When the time changes, you might feel weird. Suddenly, your evening commute makes it seem like you’ve worked a 12-hour shift. You may even find yourself waking up feeling confused and wondering “what time is it actually?”
Daylight savings time’s fallback means you get an extra hour of sleep, but end up with less sunlight during the evening. Shorter days and early sunsets can have you feeling out of whack.
Not only is it strange to adjust to the time change, but it can also impact your health. Light and darkness play a role in your circadian rhythm, which affects the internal bodily processes that help you sleep soundly. This can mess with your energy levels and overall productivity.
Plus, a decrease in sunlight can trigger symptoms in people that struggle with seasonal affective disorder and have you lacking some good old Vitamin D.
It can take your body up to a week or longer to adjust to the changes that daylight savings time provokes. Still, we’ve got some tips and tricks to make the transition a little easier.
- Daylight savings time can make the days seem shorter.
- Time fallback can be difficult to adjust to.
- There are things you can do to make the transition easier.
- FOCL CBD and CBN products may be beneficial for deeper sleep.
How to adjust to time change fallback
Some people thrive when daylight savings time comes around in the fall - but many don’t. For those of you who suffer when days become shorter, we’ve compiled a list of tips that will help you adjust accordingly and get your life back on track.
Try CBD in your evening routine for sleep
Incorporating CBD into your nighttime routine may help you get better sleep. CBD, otherwise known as cannabidiol, is a compound found in cannabis that is legal all across the US, as long as it’s hemp-derived. As a bonus, CBD is non-psychoactive and produces no mind-bending effects.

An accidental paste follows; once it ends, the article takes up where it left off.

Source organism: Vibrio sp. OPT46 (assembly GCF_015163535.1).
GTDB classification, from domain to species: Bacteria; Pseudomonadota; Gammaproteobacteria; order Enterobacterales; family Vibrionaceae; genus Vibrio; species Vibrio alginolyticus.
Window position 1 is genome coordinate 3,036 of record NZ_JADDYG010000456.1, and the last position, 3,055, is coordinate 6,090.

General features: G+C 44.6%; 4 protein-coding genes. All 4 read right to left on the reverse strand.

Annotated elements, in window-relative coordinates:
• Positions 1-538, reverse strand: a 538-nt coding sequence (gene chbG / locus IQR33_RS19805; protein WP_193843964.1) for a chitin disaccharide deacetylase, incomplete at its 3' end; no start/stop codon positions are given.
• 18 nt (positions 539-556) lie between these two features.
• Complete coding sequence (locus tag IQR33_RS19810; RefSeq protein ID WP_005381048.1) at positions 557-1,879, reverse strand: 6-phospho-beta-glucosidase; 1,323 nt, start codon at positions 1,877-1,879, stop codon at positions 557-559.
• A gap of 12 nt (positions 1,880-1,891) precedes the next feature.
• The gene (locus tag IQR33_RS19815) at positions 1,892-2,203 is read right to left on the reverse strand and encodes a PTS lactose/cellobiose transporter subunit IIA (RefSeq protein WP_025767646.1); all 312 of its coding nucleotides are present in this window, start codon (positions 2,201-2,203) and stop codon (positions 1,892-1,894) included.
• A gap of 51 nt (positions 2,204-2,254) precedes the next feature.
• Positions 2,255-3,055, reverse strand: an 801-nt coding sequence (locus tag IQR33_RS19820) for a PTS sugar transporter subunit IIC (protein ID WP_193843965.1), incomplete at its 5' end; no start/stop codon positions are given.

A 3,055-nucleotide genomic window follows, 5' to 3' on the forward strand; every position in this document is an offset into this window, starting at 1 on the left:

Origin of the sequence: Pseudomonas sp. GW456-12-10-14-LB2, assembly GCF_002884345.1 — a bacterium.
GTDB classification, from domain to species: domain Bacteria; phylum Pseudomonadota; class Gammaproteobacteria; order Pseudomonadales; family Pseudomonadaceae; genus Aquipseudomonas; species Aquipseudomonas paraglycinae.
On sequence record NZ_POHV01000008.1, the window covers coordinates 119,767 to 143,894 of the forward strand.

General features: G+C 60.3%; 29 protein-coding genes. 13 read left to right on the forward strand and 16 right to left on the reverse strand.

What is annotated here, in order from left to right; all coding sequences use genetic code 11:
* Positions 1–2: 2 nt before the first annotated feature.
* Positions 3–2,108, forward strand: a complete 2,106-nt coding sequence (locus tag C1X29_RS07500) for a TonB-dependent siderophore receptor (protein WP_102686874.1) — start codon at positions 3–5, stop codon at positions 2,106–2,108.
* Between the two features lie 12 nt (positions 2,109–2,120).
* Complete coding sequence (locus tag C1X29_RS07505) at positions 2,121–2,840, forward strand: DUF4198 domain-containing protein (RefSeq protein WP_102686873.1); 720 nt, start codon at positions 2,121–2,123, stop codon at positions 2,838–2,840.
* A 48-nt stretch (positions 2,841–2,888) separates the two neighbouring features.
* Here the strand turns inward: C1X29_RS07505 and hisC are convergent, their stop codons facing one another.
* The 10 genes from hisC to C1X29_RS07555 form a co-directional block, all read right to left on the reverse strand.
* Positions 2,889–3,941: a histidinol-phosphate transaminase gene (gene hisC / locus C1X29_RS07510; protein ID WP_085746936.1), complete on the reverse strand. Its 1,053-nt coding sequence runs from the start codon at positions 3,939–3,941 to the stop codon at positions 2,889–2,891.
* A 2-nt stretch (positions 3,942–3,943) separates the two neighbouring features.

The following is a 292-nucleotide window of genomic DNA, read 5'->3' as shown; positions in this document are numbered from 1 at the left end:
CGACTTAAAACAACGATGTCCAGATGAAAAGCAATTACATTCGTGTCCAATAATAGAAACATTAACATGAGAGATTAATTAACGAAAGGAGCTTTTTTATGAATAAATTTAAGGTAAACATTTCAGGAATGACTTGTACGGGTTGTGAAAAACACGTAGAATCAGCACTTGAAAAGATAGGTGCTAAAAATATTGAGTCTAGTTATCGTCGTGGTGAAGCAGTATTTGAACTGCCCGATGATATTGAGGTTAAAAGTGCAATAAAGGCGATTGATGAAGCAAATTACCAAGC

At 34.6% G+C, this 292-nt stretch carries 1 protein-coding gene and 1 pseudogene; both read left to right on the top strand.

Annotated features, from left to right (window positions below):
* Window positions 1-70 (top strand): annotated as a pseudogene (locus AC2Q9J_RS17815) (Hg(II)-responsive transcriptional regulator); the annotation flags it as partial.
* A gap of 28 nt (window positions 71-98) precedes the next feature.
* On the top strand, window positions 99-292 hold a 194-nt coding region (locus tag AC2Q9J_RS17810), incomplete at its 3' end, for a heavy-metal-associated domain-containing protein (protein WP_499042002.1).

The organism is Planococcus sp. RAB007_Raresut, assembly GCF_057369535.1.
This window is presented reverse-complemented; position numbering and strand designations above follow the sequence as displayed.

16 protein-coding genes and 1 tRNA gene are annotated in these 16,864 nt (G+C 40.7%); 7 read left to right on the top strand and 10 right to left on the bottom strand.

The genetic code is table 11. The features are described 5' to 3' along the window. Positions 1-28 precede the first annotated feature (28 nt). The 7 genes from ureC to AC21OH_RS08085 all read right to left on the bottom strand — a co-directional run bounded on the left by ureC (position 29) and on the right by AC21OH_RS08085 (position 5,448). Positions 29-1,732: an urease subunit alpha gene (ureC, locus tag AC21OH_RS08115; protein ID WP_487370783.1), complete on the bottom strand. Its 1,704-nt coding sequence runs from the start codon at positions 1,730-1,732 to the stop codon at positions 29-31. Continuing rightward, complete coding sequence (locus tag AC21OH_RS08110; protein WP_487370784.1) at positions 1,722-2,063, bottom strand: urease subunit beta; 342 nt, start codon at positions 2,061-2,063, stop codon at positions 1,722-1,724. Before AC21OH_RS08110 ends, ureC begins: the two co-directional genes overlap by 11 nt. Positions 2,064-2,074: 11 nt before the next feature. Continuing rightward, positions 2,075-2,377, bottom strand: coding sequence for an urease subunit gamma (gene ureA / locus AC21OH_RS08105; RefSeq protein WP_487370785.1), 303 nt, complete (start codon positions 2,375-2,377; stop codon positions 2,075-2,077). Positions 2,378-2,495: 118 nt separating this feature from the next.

While studies about the effects of CBD and sleep are still ongoing, initial outcomes are promising and show that CBD may possibly serve as a sleep aid and in decreasing stress levels.
If you want to try CBD for sleep, your best bet is FOCL Night. These capsules are packed with premium hemp CBD to help the body and mind relax, passion flower to help you fall asleep quicker, valerian to repair the mind and body offering deeper sleep, ashwagandha to reduce inflammation, hops cones to support healthy rest cycles, and simplicifolia to assist the body’s production of serotonin and melatonin.
This dream team of CBD and soothing botanicals is sure to have you snoozing away in no time.
Create a nighttime routine
Creating a nighttime routine can help send signals to your brain that it’s time to go to sleep. Relaxing activities and self-care will help wind you down for the day.
For example, taking a warm bubble bath, sipping on some non-caffeinated tea, reading a book, or meditation are habits that can help prepare your body and mind for sleep.
Turn back clocks in advance
Most smartphones and computers update the time automatically, so checking your phone should be your best bet if you wake up confused and wondering what time it is.
That being said, you might still have clocks that need to be manually updated. Updating the time a day or two before the change on your manual clocks, microwaves, and cars can help you stay on track and arrive on time for your commitments, whether that’s work, school, or social events.
Stick to a sleep schedule
Ah, yes, the never-ending cycle of daytime and nighttime schedules. While it may be hard for some people to stick to one, incorporating a sleep schedule can help you avoid changes in mood, energy levels, and concentration while helping to restore your sleep cycle, and can be beneficial to your overall health.
Making sure you get between seven to nine hours of sleep a night and fighting the urge to stay up an hour longer to watch one more episode or scroll through social media for just a bit longer can help your body adjust to the time change.
Limit your screen time in the evenings
Although most people scroll through their phones before going to bed, it can be highly beneficial to limit the time you spend on your phone and computer.
Because screens emit high levels of blue light, this can disrupt and impact your sleep schedule by affecting your circadian rhythm and lowering melatonin levels, which can be affected by light and help you fall asleep.
Limiting screen time before bed or using apps that filter out or block blue light may help you get better sleep and adjust to the time change, so you can wake up feeling refreshed and rejuvenated.